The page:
In several comments over the past weeks, General Rawat has spoken of staggered purchases of fighter jets in the future, his idea being that small batches would be ordered to ensure that allocated funds can cover the price. The top officer also suggested that 36 more Rafales could be ordered in three to four years to make up for gaps in fighter squadron strength.

The current batch of Rafales on order are following the ‘staggered payments’ model, with India paying for 11 fighter jets every year till deliveries end. If the contract is extended, the staggered procurement could stretch over the next few years to make up for fighter shortages.

As reported by ET, an offer is on the table for the sale of two more squadrons, which means 36 additional Rafale jets, for the IAF. While the deal for 36 Rafale jets signed in 2016 cost €7.87 billion, the additional 36 aircraft could cost significantly lower at around €6 billion as fixed costs covering India specific enhancements, training equipment and infrastructure have already been made.

The two airbases that are being created for the Rafales on order are capable of absorbing additional jets without any change, which would also bring down the cost of the deal. If the Rafale jet deal is extended with the ‘staggered order approach’ it could lead to a rethink on earlier plans of acquiring 110 fighter jets under the Strategic Partnership (SP) model that requires an Indian company to tie up with a foreign collaborates to produce the aircraft domestically.
 

BON PLAN

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HAL BACK ON RAFALE RADAR, TALKS ON FOR MAKING JETS IN INDIA
French aircraft manufacturer Dassault and state-owned Hindustan Aeronautics Limited have worked most recently on $2.1 b deal to upgrade IAF’s Mirage 2000 fleet. General Rawat has spoken of staggered purchases of fighter jets in the future, his idea being that small batches would be ordered to ensure that allocated funds can cover the price


by Manu Pubby

NEW DELHI:
French aircraft manufacturer Dassault and state-owned Hindustan Aeronautics Limited (HAL) are in talks for possible cooperation in producing Rafale fighter jets in India for additional anticipated orders under a ‘staggered procurement’ plan.

Sources have told Economic Times that a few rounds of discussions have taken place between the companies on possible work share for additional orders of the cutting edge combat jet, though there is no going back to earlier discussions that broke down in 2012 over differences in localisation and pricing.

The two aviation companies are old partners, having worked most recently on the $2.1 billion deal to upgrade the Indian Air Force’s Mirage 2000 fleet. If additional orders are placed for Rafale — Chief of Defence Staff Gen Bipin Rawat hinted recently that 36 more fighter jets could be ordered within four years — a work share model could be worked out to manufacture parts for the fighter jet at HAL facilities.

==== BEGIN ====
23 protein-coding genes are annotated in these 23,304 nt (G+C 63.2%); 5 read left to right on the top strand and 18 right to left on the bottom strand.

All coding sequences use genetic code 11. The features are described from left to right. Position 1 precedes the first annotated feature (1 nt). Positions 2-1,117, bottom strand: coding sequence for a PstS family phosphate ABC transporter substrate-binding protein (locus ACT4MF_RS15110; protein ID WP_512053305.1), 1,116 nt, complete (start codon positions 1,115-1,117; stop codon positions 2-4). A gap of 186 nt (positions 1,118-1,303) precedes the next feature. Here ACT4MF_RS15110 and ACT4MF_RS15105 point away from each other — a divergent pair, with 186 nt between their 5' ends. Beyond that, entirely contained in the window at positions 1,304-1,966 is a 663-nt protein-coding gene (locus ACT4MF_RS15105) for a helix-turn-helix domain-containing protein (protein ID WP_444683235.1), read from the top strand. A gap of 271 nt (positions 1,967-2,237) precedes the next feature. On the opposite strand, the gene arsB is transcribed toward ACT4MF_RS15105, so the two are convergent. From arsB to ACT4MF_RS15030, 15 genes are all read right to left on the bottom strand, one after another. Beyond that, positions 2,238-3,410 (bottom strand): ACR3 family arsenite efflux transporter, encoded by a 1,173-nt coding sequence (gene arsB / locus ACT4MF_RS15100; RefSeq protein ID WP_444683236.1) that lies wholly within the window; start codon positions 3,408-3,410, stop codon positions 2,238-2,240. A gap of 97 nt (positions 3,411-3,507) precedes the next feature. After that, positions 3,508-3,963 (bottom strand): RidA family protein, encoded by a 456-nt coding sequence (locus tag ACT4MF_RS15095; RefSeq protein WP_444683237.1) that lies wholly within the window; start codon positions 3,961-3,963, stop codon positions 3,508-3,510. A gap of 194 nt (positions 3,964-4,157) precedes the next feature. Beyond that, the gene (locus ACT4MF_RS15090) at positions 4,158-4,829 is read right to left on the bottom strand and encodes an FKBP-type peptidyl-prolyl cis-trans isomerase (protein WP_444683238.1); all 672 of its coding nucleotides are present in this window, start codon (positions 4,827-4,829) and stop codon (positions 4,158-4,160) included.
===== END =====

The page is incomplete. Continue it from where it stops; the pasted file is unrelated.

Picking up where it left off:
At present, French manufacturers are executing the order for 36 jets and investing 50% of the €7.8 billion contract price in the Indian aerospace and defence sectors as part of the offsets clause, with a factory in partnership with Reliance Defence at Nagpur also geared to produce the Falcon executive jets.



While the contours of a possible partnership have not been finalised, sources confirmed that detailed discussions have taken place on how HAL facilities and expertise could be used for the next round of localisation when more jets are ordered.

In several comments over the past weeks, General Rawat has spoken of staggered purchases of fighter jets in the future, his idea being that small batches would be ordered to ensure that allocated funds can cover the price. The top officer also suggested that 36 more Rafales could be ordered in three to four years to make up for gaps in fighter squadron strength.

The current batch of Rafales on order are following the ‘staggered payments’ model, with India paying for 11 fighter jets every year till deliveries end. If the contract is extended, the staggered procurement could stretch over the next few years to make up for fighter shortages.

As reported by ET, an offer is on the table for the sale of two more squadrons, which means 36 additional Rafale jets, for the IAF. While the deal for 36 Rafale jets signed in 2016 cost €7.87 billion, the additional 36 aircraft could cost significantly lower at around €6 billion as fixed costs covering India specific enhancements, training equipment and infrastructure have already been made.

The two airbases that are being created for the Rafales on order are capable of absorbing additional jets without any change, which would also bring down the cost of the deal. If the Rafale jet deal is extended with the ‘staggered order approach’ it could lead to a rethink on earlier plans of acquiring 110 fighter jets under the Strategic Partnership (SP) model that requires an Indian company to tie up with a foreign collaborates to produce the aircraft domestically.
old news now....
 

WolfPack86

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French Safran to set-up engine MRO in India, offers to partner AMCA project
  • The French aircraft engine major Safran is all set to announce MRO for commercial engines in India tomorrow with military engines as a next step. The company has also offered to co-develop 110 KN thrust military engines with DRDO for its twin engine fighter project.

French aircraft engine major Safran is all set to announce a maintenance repair and overhaul (MRO) facility for leading edge aviation propulsion (LEAP) commercial aircraft engines in India as part of its offset commitments. The MRO facility, said to be based either in Hyderabad or Bengaluru, will apparently be announced tomorrow when Safran CEO Olivier Andres meets Indian Civil Aviation Minister Jyotiraditya Scindia.

The MRO state-of-the-art facility will be set up through a 100 per cent Indian subsidiary route that will not only service some 330 engines used by Indian commercial carriers but also Safran-GE joint venture engines from other countries in South Asia, West Asia, and Africa. For the facility, SAFRAN is bringing in USD 150 million foreign direct investment with plans of moving into MRO of military engines used in Indian Air Force Rafale and Mirage 2000 fighters in the future to push the “Atmanirbhar Bharat” initiative. The French company is the supplier of M88 engines for IAF’s recently acquired 26 Rafale multi-role fighters and is also the number one helicopter engine supplier to India.

Apart from the MRO facility, the French company has also submitted a proposal to the Indian government to co-develop with DRDO’s Gas Turbine Research Establishment (GTRE) a new state-of-the-art 110 kilo newton thrust engine for India’s futuristic advanced medium combat aircraft twin-engine AMCA fighter project. The cost per engine for 400 engines will work out to 10-12 million euros, which is what we pay for engines today, said a defence expert. That will be for 400 engines, which is what we would need for twin engine AMCAs if we have 6-7 squadrons. Will probably need more, the expert added.